The Iranian History 1924 AD


Nakhjevan Declares Independence

Feb, 9, 1924 AD

An artist rendering of Babek Khorramdin depicts itself as a magnificient Statue in Nakhjevan. It's a nice work although the outfit resembles more like greek armor rather than what Iranian warriors used to wear.Nakhjevan declared its independence on this day, Feb, 9, 1924. After years of war, Nakhjevan was separated from Iran after a battle in 1818 and became part of Russia according to Turkmenchai Treaty in 1828.
In 1918, it was separated by Armenia from Azerbaijan. Being part of Transcaucasia, Nakhjevan was part of Persian Empire for a long time but after the fall of the empire it changed hands many times among Romans, Ottomans, Armenians and Russians.
Nakhjevan became part of the Median Empire in 6th century B.C. After integration of Median Empire to the Persian Empire, Nakhjevan became part of the Satrapy of Armenia under Achaemenid Persia around 521 BC
Nakhjevan became part of the Sassanid Empire in the 3d century and they installed border units in the area that also covered Albania and Eastern Caucasia. The area became the scene of many battles between Iran and Roman Empire and then Byzantium.
In the 16th century, the Safavid Empire took control of Nakhjevan again however, during the rise of the Ottoman Empire, Nakhjevan frequently suffered during the wars between Iranian and Ottomans.
On Feb, 9, 1924 Nakhjevan was founded as an independent republic. Located south of Caucasia and north of the Aras River, it has borders with Armenian Republic on East and North, and with Turkey on West. (Updated: Feb, 17, 2008)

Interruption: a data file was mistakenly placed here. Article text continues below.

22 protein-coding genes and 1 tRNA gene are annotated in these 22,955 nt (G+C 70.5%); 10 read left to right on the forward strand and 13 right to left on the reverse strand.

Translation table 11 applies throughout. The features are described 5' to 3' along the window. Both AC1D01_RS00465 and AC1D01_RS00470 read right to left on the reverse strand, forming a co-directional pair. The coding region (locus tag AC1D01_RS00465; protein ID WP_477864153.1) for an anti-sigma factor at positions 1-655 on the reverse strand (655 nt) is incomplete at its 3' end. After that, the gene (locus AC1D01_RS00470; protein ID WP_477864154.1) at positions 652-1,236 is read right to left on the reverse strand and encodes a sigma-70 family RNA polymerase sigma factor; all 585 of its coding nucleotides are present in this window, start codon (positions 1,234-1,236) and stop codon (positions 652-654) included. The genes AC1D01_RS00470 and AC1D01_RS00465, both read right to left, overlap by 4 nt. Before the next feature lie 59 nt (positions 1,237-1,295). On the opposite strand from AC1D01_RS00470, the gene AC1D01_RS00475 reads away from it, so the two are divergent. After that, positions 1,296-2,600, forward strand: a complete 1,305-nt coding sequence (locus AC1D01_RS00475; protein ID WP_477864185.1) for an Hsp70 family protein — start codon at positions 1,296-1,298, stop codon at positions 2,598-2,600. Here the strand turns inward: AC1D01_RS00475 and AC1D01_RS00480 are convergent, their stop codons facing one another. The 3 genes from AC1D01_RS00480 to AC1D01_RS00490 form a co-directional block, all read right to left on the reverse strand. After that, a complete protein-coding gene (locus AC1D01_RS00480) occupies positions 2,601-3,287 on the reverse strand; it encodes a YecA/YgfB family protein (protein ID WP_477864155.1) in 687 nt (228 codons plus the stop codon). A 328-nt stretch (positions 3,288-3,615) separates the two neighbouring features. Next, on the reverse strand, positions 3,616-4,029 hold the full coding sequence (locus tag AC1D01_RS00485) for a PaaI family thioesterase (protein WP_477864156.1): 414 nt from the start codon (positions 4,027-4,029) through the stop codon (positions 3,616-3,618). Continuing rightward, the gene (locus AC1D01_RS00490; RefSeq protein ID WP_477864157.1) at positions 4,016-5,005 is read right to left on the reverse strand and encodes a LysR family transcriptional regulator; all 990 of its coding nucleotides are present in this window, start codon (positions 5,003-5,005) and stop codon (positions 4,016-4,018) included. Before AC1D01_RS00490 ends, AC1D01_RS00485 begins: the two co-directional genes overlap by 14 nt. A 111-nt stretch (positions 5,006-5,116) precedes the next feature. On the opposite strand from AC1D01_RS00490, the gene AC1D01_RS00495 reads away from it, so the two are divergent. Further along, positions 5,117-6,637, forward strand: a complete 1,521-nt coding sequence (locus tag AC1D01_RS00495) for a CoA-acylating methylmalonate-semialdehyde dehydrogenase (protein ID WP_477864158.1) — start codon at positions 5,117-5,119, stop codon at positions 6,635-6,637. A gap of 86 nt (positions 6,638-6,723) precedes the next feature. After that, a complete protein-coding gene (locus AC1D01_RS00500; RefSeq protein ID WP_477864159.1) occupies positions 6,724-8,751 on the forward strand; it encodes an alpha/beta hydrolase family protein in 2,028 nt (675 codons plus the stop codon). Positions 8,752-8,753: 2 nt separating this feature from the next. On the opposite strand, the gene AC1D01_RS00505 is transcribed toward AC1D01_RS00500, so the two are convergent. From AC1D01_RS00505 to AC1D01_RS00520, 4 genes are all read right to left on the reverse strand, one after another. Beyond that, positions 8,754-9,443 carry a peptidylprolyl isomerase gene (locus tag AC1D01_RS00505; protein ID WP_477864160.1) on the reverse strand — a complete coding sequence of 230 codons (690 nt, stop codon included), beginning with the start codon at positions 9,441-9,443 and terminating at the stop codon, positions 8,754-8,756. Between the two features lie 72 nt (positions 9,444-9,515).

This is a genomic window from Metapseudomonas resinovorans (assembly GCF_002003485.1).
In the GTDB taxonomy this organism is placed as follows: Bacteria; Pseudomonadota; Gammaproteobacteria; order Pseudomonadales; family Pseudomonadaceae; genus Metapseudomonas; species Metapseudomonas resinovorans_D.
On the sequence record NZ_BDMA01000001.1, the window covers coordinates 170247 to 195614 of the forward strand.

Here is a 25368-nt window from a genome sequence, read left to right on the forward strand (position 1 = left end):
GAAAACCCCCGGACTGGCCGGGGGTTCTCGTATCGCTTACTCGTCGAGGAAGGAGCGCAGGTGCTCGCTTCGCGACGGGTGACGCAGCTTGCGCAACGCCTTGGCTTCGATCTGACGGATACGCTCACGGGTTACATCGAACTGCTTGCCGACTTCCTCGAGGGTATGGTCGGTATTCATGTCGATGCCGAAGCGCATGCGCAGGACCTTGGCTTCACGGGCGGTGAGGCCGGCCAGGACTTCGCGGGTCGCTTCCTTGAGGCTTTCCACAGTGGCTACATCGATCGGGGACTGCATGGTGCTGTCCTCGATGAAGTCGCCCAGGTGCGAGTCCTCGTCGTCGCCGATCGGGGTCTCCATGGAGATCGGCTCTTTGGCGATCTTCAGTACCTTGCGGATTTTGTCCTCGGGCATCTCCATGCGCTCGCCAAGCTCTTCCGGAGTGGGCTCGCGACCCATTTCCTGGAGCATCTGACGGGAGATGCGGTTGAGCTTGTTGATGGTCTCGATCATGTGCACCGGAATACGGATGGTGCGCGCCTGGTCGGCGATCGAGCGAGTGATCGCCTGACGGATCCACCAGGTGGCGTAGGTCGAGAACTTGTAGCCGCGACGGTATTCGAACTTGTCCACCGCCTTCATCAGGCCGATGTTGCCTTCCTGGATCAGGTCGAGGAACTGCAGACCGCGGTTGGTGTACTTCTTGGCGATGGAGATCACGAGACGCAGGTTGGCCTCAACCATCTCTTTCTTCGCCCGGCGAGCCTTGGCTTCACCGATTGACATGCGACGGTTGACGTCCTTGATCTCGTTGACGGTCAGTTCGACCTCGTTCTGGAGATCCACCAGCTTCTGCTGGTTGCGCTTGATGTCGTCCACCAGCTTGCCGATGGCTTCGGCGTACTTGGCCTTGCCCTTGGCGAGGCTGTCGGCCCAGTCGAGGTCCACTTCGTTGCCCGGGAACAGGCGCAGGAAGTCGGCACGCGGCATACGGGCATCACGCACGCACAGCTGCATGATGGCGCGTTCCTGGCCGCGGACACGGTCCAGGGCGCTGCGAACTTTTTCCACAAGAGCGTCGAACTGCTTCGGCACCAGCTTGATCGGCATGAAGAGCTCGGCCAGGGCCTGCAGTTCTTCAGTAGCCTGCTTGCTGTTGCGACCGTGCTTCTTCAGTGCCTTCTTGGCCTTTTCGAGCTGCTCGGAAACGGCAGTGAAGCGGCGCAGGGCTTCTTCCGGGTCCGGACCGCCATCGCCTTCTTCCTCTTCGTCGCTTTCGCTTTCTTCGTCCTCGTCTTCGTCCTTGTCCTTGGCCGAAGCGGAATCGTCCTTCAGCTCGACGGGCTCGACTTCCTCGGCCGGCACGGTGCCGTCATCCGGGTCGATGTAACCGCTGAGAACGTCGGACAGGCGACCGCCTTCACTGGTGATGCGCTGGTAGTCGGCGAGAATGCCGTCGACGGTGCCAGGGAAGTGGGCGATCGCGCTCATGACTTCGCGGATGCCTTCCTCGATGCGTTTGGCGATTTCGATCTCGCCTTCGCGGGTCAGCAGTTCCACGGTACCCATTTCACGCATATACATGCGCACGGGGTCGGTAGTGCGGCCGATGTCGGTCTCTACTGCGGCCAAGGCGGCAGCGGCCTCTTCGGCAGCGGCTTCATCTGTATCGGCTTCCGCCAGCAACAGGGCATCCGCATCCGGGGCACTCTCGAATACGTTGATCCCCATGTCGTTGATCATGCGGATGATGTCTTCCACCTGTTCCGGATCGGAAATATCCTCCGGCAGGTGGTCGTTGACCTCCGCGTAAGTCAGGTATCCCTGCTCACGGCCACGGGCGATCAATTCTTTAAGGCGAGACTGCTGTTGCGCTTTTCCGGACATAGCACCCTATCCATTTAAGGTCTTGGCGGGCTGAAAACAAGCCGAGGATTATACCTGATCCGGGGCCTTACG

Majlis Fifth Term Begins

Feb, 11, 1924 AD

1924 Workers seen during an oil well drilling operation (1304)The Persian legislative election of 1923 was held in November 1923 after the appointment of Reza Pahlavi as Prime Minister by Ahmad Shah Qajar. It was the last election in the Qajar Dynasty. Parliament opened on 11 February 1924.
The fifth Majlis was convened on Feb, 11, 1924. Majlis became the scene of some of hottest debates in its history as it was preparing to put an end to the notorious Qajar Dynasty. On Oct, 31, 1925, a draft was signed that dethroned Ahmad Shah, the last Qajar king and Reza Khan was appointed as the head of the state.
On Dec, 12, 1925 Reza Khan became Reza Shah, he was declared king and thus began the Pahlavi Dynasty. Public opinion was in favor of forming a republic at the time but Reza Shah's ambitions to become king and some religious fanatics changed the course of the Iranian history.